My mother left several close friends behind when she escaped to West Germany, and stayed in touch through letters and frequent visits. There was one couple with whom she and my father were especially close: They became godparents for each other’s children, and we visited regularly once a year. This meant that once a year we had to cross the German/German border, which was part of the Iron Curtain that stretched from the Baltic Sea to the Black Sea. The crossing point we used was Herleshausen near Eisenach, and the crossing proved extremely stressful each and every time. This was partly because the border was especially nasty, as were the immigration and customs officers, but even more so because as a rule we were smuggling something.
In the GDR, many goods were not available at all or only if you had very good connections, so many GDR citizens relied on their relatives from the West to get at least some of these items for them.
We usually brought books – not just books about politics, but also books of all sorts that generated discussions throughout the country. We even smuggled children’s books that were deemed inappropriate by the GDR regime and thus not published there. So we had this bag of books, which we would claim was for our own reading, and filled it with mostly inoffensive stuff so that the guard, glancing at it, would only see some old Enid Blyton or Georgette Heyer novels. The fact that there were actually one or two not quite so innocuous books hidden beneath them escaped the officers’ notice. We did the same with clothes: mussed them up a bit and placed them in our own suitcases.
Of course the officers would have been suspicious had we entered the country empty-handed. So we always chose some boring stuff to import officially, and entered these items religiously on the list provided by the authorities: “Coffee – two packets. Washing powder – two boxes. Chocolate – 20 bars.” It was fun in later years to make these entries as silly, yet as accurate as possible.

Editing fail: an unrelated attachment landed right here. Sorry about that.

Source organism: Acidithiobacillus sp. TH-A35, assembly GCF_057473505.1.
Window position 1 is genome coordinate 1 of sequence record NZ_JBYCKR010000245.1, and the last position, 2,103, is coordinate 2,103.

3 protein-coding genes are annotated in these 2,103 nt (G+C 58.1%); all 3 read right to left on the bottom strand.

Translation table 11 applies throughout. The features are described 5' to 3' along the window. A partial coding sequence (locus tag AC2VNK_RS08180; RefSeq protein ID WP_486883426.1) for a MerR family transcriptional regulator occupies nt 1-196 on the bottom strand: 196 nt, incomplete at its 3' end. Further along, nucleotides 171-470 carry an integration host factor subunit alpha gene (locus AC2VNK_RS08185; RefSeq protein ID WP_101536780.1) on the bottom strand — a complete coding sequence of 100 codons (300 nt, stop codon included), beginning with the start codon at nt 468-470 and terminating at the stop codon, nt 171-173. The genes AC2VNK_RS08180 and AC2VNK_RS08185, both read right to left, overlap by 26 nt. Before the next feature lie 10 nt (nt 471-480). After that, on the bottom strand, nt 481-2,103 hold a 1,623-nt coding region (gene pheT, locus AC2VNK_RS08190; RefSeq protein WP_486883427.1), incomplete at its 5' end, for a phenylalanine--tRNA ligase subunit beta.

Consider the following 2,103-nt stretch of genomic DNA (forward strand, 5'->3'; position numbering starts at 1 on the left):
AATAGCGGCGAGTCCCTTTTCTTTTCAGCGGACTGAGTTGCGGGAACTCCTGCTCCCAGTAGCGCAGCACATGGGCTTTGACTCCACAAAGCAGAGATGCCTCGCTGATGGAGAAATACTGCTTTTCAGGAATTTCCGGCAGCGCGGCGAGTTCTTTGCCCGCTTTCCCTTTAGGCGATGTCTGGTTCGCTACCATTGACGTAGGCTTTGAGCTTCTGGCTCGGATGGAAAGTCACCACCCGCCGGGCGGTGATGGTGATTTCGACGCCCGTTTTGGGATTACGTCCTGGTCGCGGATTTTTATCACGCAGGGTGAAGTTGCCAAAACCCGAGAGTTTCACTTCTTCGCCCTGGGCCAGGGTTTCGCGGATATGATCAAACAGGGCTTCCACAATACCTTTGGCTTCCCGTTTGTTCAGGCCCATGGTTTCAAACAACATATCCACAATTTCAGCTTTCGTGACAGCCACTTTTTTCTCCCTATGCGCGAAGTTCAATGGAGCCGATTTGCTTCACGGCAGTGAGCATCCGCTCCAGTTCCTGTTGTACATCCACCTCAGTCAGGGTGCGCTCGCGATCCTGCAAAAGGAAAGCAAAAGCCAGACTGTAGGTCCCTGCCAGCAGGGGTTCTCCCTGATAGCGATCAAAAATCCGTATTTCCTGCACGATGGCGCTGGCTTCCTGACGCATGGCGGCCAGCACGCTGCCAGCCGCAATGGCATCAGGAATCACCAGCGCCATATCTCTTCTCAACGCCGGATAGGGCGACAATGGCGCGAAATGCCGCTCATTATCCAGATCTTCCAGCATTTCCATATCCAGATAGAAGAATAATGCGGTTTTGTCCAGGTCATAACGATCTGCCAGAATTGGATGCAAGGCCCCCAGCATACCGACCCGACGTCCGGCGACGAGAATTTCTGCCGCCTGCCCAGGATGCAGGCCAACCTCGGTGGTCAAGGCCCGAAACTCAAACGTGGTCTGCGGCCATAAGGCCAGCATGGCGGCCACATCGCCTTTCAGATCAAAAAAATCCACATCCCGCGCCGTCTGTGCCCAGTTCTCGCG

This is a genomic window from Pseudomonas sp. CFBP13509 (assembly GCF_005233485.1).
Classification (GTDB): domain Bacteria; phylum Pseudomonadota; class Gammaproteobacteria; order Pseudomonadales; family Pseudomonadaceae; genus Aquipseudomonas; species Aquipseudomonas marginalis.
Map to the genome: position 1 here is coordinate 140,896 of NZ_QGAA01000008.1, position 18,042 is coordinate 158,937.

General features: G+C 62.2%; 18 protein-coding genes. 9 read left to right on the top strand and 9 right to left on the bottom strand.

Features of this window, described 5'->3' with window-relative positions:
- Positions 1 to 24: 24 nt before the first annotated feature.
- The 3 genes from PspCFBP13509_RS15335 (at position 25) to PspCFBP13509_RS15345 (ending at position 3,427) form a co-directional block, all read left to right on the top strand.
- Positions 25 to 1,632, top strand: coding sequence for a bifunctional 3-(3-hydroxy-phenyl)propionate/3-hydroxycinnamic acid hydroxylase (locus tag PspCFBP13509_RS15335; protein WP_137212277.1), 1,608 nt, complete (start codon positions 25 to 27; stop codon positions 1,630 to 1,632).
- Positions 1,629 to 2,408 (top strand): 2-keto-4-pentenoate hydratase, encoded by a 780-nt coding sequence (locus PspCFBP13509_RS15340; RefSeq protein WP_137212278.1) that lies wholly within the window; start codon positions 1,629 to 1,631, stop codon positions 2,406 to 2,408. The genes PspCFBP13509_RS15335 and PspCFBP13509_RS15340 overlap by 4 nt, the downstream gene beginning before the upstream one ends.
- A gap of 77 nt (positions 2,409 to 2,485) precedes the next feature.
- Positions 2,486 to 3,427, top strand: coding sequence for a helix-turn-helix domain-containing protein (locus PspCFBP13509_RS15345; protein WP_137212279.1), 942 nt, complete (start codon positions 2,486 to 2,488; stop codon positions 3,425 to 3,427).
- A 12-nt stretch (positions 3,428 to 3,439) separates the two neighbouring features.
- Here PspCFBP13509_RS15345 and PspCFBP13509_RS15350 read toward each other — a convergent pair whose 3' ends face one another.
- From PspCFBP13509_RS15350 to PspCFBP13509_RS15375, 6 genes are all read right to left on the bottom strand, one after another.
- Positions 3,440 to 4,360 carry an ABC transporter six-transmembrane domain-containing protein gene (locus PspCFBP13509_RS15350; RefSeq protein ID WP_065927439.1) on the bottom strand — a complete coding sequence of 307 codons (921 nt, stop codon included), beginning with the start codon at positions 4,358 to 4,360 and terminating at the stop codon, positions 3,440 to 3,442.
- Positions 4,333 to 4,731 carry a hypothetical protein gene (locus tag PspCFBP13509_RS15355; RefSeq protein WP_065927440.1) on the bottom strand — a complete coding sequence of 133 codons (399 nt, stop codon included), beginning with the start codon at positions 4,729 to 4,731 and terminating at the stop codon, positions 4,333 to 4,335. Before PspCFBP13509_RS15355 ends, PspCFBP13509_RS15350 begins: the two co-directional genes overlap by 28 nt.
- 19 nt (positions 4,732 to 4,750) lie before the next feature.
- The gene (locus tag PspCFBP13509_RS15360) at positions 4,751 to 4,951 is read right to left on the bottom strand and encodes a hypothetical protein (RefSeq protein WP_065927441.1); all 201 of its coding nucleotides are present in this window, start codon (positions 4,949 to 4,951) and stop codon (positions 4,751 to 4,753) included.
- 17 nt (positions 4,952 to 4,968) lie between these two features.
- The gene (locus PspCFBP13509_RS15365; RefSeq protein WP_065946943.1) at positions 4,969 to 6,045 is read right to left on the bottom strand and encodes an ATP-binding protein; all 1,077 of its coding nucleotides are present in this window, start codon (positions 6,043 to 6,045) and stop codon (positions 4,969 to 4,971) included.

One year our friends asked us to try to bring them an apricot tree. It was virtually impossible to buy apricots in the GDR, so planting one’s own tree seemed the obvious solution, but trees weren’t available either. Dutifully we went to a nursery and bought a small tree, then we considered how to get it across the border. Finally we packed it tenderly between two suitcases at the bottom of the boot and put some bags on top. Now a tree, even a young one, is hard to hide, and we could not convincingly claim it was for our own use. So we had to enter it on the list. We wrote thus: “Apricot – one.” It was obfuscation but no outright lie: In German, the word ‘apricot’ can refer to both the fruit and the tree. We were lucky: The officer on duty only glanced at the list and never spotted the odd entry, and this was one crossing where our boot wasn’t searched. Our friends were very proud to serve us with apricot tart a few years later!
In spite of such small victories, the crossings were anything but fun. My mother regularly suffered sick headaches from the stress, and we children were forbidden to speak a single word in the vicinity of a customs officer, more or less on pain of death. Once, when I was still quite small, I had a bag with books lying on my lap, and when the customs officer asked whether we were importing any books, my mother glimpsed from the corner of her eye that I was slowly starting to lift the bag. She said, “No, we don’t,” very loudly and emphatically and held her breath until she saw my hands relax. The scolding I got once we were out of earshot!
The most memorable crossing happened when I was already a teenager. There was a small service area just before the border where we always stopped for a short rest. Then we crossed the West German border, which was completely harmless, and joined the mile-long queue of cars in the no man’s land. As the GDR officers were far more thorough than their Western counterparts, we usually spent an hour or more squatting in our car in this long line of cars, with guard towers, barbwire and stretches of wasteland (which we knew was mined) on our left and right. The year in question, probably due to nerves, my mother suddenly had to go to the toilet very urgently. She tried to endure it for a quarter-hour or so, but finally reached the point where she had to relieve herself or burst. There was absolutely no way she could use any bushes outside – there weren’t any, and she would have been shot had she attempted to leave the road. So in a great burst of desperation, she finally grabbed her passport and visum, yanked open the door, got out of the car and marched up the long line to cars towards the customs buildings in the distance. We stared after her with our hearts in our boots. We were not sure we would see her again in the near future. Fortunately, there were some kind officers on duty that day, who didn’t even rebuke her, but pointed her to the visitors’ toilet.
When the borders were opened in 1989, all my family sat glued to the TV, almost not daring to believe what was happening. In the night of the reunification, we saluted it with genuine Krimsekt (sparkling wine from what was then the USSR) – the irony of which was not lost on us. I’ve never felt anything but blessed that my country has been reunified, and am still extremely grateful to the USA and USSR, Britain and France for their support.
– Rike Horstmann